CEO compensation has increased by 937 percent over the last three decades, according to a new study. The rise compares with a dismal 10.2 percent hike for the average U.S. worker over the same time frame, putting into stark contrast the relative fortunes of the superrich and everyday employees in an increasingly economically divided America.
The report, released by the Economic Policy Institute on Thursday, found that average CEO compensation, which includes stock bonuses, was $15.2 million in 2013, up 2.8 percent from 2012 and 21.7 percent since 2010. That increase follows a trend since 1978 of CEO pay outpacing other economic growth factors. EPI says the 937 percent rise in pay is more than double the rate that the stock market grew in the same years.
The mismatched pace between CEOs and the typical worker means that CEOs earned on average $295 for every dollar their employees earned in 2013.
The report is based on an analysis of a database of CEO pay for the largest 350 public companies in the U.S. from 1978 to 2013.
Numerous studies have outlined the growing divide between America’s rich and poor, in which stock prices continue to climb past their pre-recession peaks, even as tens of millions struggle to make ends meet.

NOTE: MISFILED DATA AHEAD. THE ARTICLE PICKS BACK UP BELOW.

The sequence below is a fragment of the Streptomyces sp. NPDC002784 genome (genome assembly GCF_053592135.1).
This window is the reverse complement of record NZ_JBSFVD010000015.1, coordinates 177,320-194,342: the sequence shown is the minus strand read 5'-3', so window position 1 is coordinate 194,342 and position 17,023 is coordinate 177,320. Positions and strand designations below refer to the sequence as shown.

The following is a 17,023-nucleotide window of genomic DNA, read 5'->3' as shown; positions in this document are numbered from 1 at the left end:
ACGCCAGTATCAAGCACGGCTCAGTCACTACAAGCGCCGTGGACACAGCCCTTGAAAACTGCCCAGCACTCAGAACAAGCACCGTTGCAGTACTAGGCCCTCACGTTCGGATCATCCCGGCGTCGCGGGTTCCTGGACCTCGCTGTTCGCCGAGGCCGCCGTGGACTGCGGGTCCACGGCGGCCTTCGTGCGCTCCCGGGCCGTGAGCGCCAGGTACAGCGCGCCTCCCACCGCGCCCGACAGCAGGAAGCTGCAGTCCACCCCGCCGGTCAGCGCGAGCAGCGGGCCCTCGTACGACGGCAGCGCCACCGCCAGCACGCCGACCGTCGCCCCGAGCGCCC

EPI’s report shows that CEOs are not only pulling away from average workers, but from other highly paid ones as well. Research found that average CEO pay was 4.75 times greater in 2012 than the typical earnings of others within the top 0.1 percent of the economy, suggesting that CEO compensation has been untied from the market forces governing the vast majority of American workers, even those making millions a year.
Despite the continued increase in pay since 2010, average CEO pay is still lower than it was in 2000, right before 2001’s stock market crash, and lower than in 2007, when it averaged $18.5 million, right before the global economic crisis.
The study’s authors posit that the continued rise in CEO pay has dramatic consequences for inequality in the U.S. They say that because the highest-paid CEOs tend to pay their executives more while keeping worker pay stagnant, increases in CEO pay drive wealth to the top 1 percent of earners. And because top earners tend to invest in the stock market, increasing CEO pay can also further concentrate wealth in assets that will never be accessible to average Americans.
“It is sometimes thought that the rise of CEO compensation is a symbolic issue and does not have consequences for the vast majority [of people],” the authors wrote. “However, escalating CEO compensation and, correspondingly, executive compensation more generally, have fueled the growth of the top 1 percent.”